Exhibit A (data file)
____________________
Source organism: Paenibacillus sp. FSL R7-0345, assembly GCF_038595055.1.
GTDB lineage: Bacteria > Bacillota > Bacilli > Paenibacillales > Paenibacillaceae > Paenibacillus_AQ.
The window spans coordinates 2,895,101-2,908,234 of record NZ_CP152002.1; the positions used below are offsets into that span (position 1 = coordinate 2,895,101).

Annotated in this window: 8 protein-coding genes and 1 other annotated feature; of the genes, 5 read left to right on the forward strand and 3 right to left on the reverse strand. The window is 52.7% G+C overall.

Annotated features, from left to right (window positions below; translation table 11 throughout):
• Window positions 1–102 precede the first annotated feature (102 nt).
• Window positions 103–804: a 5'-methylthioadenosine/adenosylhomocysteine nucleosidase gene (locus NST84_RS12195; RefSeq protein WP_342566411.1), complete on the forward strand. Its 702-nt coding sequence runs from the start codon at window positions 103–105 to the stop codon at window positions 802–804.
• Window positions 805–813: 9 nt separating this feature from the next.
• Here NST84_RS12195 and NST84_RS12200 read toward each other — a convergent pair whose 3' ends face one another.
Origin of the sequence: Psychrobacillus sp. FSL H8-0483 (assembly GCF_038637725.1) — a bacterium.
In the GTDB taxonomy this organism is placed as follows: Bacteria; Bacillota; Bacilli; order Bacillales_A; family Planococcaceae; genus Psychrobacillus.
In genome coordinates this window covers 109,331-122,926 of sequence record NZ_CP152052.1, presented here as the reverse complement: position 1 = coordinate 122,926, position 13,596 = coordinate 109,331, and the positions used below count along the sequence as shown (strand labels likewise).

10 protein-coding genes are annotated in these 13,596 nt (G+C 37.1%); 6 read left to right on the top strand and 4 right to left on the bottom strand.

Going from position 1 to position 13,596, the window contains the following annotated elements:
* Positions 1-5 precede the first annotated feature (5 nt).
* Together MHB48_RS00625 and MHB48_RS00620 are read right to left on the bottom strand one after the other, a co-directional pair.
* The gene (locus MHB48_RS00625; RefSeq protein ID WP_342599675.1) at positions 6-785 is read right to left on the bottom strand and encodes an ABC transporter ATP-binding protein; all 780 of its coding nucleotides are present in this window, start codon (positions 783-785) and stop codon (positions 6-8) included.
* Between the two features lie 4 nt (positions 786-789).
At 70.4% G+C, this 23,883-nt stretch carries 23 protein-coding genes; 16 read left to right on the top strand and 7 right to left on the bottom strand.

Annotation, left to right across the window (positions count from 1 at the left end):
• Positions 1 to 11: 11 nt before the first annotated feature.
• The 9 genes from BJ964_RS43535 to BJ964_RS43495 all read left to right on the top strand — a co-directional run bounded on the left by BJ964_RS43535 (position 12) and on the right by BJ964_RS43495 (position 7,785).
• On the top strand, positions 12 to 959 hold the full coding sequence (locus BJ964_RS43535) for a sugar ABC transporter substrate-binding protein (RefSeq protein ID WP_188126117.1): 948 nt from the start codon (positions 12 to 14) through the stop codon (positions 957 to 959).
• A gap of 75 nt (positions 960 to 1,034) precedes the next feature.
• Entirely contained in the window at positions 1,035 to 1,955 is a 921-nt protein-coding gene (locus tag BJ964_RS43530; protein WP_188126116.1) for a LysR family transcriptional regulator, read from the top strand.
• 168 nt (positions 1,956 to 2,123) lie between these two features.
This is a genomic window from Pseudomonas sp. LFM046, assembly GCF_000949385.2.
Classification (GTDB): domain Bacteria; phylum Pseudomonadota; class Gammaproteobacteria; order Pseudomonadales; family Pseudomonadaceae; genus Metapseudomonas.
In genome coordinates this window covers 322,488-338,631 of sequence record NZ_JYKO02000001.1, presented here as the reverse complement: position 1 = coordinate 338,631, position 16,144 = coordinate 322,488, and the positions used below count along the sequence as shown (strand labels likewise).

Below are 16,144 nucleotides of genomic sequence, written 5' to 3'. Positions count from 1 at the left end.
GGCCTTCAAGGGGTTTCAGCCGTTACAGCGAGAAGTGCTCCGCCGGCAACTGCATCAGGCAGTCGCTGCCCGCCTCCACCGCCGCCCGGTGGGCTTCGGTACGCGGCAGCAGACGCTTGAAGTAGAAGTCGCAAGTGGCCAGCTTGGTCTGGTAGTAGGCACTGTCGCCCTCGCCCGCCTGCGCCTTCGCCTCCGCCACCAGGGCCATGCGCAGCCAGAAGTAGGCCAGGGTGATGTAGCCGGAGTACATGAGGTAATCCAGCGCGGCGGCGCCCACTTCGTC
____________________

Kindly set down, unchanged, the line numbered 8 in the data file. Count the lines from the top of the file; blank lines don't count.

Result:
• Window positions 805–813: 9 nt separating this feature from the next.